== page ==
Considering how easy it would be for the Iranian regime to get everything it wants from the current administration, it's a little startling to see the "supreme leader" brazenly poking his finger into the president's eye. President Obama's fond hopes -- nurtured since before his first inauguration -- to forge a new, better relationship with the "Islamic Republic" have come to this:
Speaking to a large crowd assembled to mark the 25th anniversary of Ayatollah Ruhollah Khomeini's death, "Supreme Leader" Ali Khamenei declared his continuing belief that America is the Great Satan. "Battle and jihad are endless," he said. "This battle will only end when the society can get rid of the oppressors' front with America at the head of it, which has expanded its claws on human mind, body and thought." Arrayed behind the cleric was a banner reading, "America cannot do a damn thing!"
If you're wondering what Khamenei meant by that (and you may if you're an Obama appointee or a State Department official), Khamenei was good enough to explain: "They have renounced the idea of any military actions."
Khamenei was responding directly to the president's West Point speech in which he signaled American reluctance to use military force. "Just because we have the best hammer does not mean every problem is a nail," Obama told the cadets. He went further, urging that all of our recent troubles are attributable to "rushing into military adventures without thinking through the consequences." The president spoke so long and so intently about renouncing military action and winding down wars that Khamenei got the message loud and clear. Obama also included his threadbare threat that "we reserve all options to prevent Iran from obtaining a nuclear weapon" -- now a bleat. Khamenei's answer was written on that banner.
Khamenei knows that far from considering any sort of military strike against Iran, Obama has worked assiduously to prevent Congress from imposing any further sanctions.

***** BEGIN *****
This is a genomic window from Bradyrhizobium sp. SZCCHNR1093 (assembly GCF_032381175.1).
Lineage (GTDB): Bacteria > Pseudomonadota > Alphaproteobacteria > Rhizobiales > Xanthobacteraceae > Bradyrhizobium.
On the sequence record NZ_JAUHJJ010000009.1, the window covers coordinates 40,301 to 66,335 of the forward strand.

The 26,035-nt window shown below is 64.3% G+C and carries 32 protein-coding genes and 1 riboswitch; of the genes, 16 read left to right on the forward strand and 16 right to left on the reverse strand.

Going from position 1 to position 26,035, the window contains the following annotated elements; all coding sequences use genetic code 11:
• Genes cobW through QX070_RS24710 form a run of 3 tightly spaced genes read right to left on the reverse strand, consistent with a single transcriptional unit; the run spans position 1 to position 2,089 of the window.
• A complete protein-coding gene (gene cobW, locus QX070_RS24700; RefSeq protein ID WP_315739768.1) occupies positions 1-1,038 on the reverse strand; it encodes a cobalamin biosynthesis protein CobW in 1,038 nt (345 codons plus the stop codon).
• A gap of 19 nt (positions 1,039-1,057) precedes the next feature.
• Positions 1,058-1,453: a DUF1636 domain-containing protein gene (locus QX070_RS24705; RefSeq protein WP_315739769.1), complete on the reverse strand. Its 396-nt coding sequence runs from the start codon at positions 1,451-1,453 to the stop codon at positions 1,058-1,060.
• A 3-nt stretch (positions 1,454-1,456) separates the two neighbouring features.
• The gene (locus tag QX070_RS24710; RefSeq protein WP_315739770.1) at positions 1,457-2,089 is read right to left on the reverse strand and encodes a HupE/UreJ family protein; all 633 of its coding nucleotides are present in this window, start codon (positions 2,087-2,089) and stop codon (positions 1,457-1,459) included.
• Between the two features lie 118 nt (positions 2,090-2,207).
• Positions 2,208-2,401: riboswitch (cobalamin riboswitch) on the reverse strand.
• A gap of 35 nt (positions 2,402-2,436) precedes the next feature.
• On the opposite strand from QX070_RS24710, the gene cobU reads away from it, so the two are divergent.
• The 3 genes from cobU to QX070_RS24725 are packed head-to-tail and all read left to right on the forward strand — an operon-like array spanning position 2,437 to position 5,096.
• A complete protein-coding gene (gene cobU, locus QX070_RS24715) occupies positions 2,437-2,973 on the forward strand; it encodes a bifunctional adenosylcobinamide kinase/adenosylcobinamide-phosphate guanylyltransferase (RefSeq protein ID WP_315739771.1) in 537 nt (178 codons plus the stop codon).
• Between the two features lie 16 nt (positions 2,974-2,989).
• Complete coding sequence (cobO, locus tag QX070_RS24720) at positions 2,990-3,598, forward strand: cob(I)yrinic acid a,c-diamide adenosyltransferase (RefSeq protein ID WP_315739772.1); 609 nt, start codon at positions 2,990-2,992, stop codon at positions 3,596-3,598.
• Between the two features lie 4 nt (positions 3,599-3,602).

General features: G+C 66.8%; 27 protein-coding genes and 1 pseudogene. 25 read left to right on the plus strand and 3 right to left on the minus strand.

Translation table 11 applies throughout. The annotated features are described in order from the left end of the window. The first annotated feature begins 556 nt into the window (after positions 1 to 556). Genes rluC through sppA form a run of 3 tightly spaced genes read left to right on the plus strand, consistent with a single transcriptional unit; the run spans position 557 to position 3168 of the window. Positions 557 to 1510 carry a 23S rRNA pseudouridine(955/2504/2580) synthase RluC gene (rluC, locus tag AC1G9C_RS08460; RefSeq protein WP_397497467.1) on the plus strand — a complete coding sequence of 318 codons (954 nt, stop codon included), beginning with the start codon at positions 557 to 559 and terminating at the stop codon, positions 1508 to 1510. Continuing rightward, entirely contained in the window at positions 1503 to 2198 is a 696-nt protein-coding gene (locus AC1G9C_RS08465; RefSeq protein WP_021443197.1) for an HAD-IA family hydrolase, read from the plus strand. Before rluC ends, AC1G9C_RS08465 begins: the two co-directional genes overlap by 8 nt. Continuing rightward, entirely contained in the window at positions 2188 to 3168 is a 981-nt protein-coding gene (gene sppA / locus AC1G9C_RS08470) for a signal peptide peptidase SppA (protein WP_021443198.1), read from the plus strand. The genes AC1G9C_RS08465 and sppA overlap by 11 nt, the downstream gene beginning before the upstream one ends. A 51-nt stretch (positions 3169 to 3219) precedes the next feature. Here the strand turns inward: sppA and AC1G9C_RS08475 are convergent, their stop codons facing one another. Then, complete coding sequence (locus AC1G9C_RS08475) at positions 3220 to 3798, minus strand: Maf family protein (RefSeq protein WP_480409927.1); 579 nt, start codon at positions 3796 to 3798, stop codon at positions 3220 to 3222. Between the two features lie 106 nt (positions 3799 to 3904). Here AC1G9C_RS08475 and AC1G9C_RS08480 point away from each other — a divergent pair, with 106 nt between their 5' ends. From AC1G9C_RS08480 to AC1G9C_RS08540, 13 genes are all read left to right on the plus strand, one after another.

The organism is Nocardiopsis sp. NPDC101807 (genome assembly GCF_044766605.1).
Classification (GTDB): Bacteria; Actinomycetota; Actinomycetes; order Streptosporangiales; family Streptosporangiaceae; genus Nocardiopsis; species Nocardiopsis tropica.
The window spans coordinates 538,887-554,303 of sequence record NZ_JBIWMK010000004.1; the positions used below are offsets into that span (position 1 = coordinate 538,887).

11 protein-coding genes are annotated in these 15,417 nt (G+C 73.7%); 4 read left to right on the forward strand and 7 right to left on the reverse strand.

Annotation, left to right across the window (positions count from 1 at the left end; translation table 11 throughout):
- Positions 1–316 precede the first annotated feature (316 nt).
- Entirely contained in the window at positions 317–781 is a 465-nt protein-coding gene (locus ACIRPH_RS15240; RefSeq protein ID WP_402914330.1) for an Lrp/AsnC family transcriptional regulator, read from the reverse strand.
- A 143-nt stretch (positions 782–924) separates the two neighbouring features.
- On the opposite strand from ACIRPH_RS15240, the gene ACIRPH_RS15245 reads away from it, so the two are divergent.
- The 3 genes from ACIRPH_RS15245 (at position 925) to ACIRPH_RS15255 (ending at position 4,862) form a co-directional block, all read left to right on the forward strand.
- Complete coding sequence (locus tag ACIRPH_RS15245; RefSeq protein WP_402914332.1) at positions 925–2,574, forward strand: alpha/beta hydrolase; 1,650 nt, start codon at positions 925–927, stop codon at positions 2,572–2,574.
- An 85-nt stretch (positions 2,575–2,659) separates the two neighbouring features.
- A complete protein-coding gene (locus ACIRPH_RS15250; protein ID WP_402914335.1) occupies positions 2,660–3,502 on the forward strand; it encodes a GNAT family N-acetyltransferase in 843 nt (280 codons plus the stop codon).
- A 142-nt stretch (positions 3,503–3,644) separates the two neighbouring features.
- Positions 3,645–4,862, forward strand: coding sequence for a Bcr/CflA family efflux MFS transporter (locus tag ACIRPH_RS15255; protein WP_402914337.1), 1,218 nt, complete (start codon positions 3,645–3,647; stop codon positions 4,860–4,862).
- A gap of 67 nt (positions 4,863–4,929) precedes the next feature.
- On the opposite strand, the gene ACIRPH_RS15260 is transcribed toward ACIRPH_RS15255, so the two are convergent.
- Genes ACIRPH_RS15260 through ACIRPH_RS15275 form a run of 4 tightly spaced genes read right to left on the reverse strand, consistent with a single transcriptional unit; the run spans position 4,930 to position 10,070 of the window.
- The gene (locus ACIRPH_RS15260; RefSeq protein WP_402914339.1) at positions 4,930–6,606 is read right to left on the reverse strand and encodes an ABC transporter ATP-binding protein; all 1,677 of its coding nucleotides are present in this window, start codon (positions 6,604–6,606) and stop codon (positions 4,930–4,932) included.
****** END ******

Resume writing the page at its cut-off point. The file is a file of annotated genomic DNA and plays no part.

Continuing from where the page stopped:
My good friend and colleague Jay Nordlinger reminds me of Frederick the Great's admonition that "Diplomacy without arms is like music without instruments." It's an insight that eludes this administration, which persists in the delusion that diplomacy and military force are opposite poles. National Security Adviser Susan Rice told the Israelis last month that "diplomacy is the best way to stop Iran's nuclear program." The president echoed this, saying "for the first time in a decade, we have a very real chance of achieving a breakthrough agreement, one that is more effective and durable than we could have achieved through the use of force."
Iran has excellent reasons to trust that Obama will make a very bad deal on its nuclear program. These include Obama's repeated "greetings" and other expressions of friendship, his unwillingness to condemn the regime during the democracy protests of 2009, his agreement to release the worst Guantanamo Bay detainees, his retreat from the "red line" threat against Bashar Assad, his timidity in the face of Russian adventurism, his cuts to military spending, his passive response to the Chinese declaration of an "air defense zone" in the South China Sea, and even his limp response to Cuba's prolonged imprisonment of State Department contractor Alan Gross.
Even after five years in office, years that have seen Iran brutally suppress peaceful protesters, torture and kill political prisoners, persecute religious minorities, ship arms to terrorist groups, and prop up the genocidal regime of Assad in Syria, which has now killed an estimated 100,000 people (and by the way, how is Obama's Atrocities Prevention Board handling that?), Obama clings to the notion that Iran can be trusted to abandon its nuclear weapons program if we just concoct the right words on paper in Geneva.
Iran, sitting atop a pool of oil and gas, does not need nuclear power for energy generation. It has spent a fortune building a network of secret underground uranium-enrichment facilities. It has invested in ballistic-missile technology. It has withstood international pressure and sanctions to build a plutonium plant that can only be used for nuclear weapons fuel. And Iran's chief nuclear negotiator, Javad Zarif, has declared that Iran has an "inalienable right" to enrich uranium.
Far from delivering a rebuke to this disgusting hijacking of Thomas Jefferson's words by a criminal regime, Obama responds with conciliatory drivel about negotiations.
When former President Reagan appointed Jeane Kirkpatrick as U.S. envoy to the U.N., he gave these marching orders: "You're taking off that big sign that we used to wear that said, 'Kick Me.' "
It's back.MONA CHAREN, a Washington Examiner columnist, is nationally syndicated by Creators Syndicate.